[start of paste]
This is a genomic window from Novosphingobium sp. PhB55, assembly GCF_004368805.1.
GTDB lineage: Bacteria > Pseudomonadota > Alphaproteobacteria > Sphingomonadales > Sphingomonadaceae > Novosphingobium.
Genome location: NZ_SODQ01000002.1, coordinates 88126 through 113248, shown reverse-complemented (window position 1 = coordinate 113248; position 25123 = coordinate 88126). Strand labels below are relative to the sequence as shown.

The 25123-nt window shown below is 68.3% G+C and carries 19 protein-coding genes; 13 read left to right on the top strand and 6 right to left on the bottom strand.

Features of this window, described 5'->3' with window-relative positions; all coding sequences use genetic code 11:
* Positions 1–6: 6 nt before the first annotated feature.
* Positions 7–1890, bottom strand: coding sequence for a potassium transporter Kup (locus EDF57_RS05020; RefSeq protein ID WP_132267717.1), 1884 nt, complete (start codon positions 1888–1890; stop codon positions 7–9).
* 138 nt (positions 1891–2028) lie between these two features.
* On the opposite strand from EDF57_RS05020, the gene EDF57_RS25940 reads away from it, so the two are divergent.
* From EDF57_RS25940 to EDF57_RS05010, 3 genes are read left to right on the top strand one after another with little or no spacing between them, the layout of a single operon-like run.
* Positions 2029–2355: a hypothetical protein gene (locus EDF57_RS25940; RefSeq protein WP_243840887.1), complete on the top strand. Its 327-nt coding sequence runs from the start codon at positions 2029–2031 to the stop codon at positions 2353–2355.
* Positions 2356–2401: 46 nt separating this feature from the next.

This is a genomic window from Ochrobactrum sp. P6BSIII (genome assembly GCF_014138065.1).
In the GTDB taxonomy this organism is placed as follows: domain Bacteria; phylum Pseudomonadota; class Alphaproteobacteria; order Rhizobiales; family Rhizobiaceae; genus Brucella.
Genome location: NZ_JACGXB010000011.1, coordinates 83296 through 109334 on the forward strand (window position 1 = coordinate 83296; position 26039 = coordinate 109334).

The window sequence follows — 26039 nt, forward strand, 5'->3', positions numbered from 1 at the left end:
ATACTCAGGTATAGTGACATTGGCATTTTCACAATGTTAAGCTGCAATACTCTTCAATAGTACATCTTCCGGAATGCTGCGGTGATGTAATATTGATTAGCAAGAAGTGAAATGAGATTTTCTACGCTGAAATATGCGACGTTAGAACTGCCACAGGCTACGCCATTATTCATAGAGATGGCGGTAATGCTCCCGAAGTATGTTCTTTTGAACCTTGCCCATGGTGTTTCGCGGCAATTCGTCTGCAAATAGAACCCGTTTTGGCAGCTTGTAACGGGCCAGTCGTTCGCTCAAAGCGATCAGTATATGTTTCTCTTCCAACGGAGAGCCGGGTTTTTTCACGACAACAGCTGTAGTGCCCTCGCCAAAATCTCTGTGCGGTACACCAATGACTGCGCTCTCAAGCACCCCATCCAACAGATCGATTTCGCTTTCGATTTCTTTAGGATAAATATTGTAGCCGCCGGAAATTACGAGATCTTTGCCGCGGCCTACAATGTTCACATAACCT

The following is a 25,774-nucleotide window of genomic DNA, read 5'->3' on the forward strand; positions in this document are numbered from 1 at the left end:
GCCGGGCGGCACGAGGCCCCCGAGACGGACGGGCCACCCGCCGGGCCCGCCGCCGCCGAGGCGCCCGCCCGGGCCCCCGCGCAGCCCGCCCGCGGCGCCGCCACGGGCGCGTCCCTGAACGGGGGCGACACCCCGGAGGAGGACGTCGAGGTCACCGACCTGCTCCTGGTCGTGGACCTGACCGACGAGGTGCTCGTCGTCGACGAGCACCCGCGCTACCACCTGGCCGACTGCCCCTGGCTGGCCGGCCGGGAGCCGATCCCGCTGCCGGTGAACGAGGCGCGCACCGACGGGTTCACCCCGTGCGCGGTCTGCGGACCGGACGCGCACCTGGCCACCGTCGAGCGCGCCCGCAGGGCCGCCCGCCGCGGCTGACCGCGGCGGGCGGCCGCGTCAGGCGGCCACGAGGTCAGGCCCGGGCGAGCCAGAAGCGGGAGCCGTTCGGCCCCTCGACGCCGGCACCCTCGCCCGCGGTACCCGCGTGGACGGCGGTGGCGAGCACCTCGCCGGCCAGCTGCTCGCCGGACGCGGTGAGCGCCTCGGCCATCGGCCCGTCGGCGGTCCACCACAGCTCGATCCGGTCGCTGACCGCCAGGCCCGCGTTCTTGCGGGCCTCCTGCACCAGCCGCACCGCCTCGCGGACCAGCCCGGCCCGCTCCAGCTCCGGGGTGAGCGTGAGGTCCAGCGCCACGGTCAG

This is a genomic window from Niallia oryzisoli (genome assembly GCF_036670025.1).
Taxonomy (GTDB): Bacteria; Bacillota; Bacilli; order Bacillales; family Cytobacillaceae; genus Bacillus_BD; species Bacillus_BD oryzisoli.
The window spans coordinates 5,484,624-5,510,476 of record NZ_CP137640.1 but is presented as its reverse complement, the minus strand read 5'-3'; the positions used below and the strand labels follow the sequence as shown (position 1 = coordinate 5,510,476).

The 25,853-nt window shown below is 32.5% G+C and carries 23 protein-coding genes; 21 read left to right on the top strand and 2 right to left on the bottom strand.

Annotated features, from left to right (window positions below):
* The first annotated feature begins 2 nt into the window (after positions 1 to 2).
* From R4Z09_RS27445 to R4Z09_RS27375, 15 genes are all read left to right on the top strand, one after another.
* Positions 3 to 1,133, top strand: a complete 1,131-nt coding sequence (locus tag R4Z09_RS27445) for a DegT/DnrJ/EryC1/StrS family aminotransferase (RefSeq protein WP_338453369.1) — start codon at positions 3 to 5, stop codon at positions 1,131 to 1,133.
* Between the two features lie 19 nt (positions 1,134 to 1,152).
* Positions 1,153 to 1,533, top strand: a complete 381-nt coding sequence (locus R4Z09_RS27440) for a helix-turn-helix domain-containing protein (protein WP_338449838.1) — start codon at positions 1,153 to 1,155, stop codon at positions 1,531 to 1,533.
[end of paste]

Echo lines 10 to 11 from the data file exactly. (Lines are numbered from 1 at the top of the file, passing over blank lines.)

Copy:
* From EDF57_RS25940 to EDF57_RS05010, 3 genes are read left to right on the top strand one after another with little or no spacing between them, the layout of a single operon-like run.
* Positions 2029–2355: a hypothetical protein gene (locus EDF57_RS25940; RefSeq protein WP_243840887.1), complete on the top strand. Its 327-nt coding sequence runs from the start codon at positions 2029–2031 to the stop codon at positions 2353–2355.